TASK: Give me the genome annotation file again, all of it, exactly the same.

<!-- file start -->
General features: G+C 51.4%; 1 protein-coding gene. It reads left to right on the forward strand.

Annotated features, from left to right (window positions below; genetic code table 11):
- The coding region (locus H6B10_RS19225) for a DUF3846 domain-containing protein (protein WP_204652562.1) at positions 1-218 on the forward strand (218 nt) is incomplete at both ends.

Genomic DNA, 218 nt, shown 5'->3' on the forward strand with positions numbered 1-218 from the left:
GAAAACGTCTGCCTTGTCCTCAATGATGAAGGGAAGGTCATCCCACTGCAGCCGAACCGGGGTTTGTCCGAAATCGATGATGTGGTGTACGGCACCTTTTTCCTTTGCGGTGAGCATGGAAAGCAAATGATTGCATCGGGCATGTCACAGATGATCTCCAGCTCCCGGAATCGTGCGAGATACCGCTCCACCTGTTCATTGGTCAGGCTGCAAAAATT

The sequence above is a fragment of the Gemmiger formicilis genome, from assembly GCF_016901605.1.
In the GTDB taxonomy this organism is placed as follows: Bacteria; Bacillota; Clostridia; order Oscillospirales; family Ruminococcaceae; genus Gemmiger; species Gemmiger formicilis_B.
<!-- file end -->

General features: G+C 51.4%; 1 protein-coding gene. It reads left to right on the forward strand.

Annotated features, from left to right (window positions below; genetic code table 11):
- The coding region (locus H6B10_RS19225) for a DUF3846 domain-containing protein (protein WP_204652562.1) at positions 1-218 on the forward strand (218 nt) is incomplete at both ends.

Genomic DNA, 218 nt, shown 5'->3' on the forward strand with positions numbered 1-218 from the left:
GAAAACGTCTGCCTTGTCCTCAATGATGAAGGGAAGGTCATCCCACTGCAGCCGAACCGGGGTTTGTCCGAAATCGATGATGTGGTGTACGGCACCTTTTTCCTTTGCGGTGAGCATGGAAAGCAAATGATTGCATCGGGCATGTCACAGATGATCTCCAGCTCCCGGAATCGTGCGAGATACCGCTCCACCTGTTCATTGGTCAGGCTGCAAAAATT

The sequence above is a fragment of the Gemmiger formicilis genome, from assembly GCF_016901605.1.
In the GTDB taxonomy this organism is placed as follows: Bacteria; Bacillota; Clostridia; order Oscillospirales; family Ruminococcaceae; genus Gemmiger; species Gemmiger formicilis_B.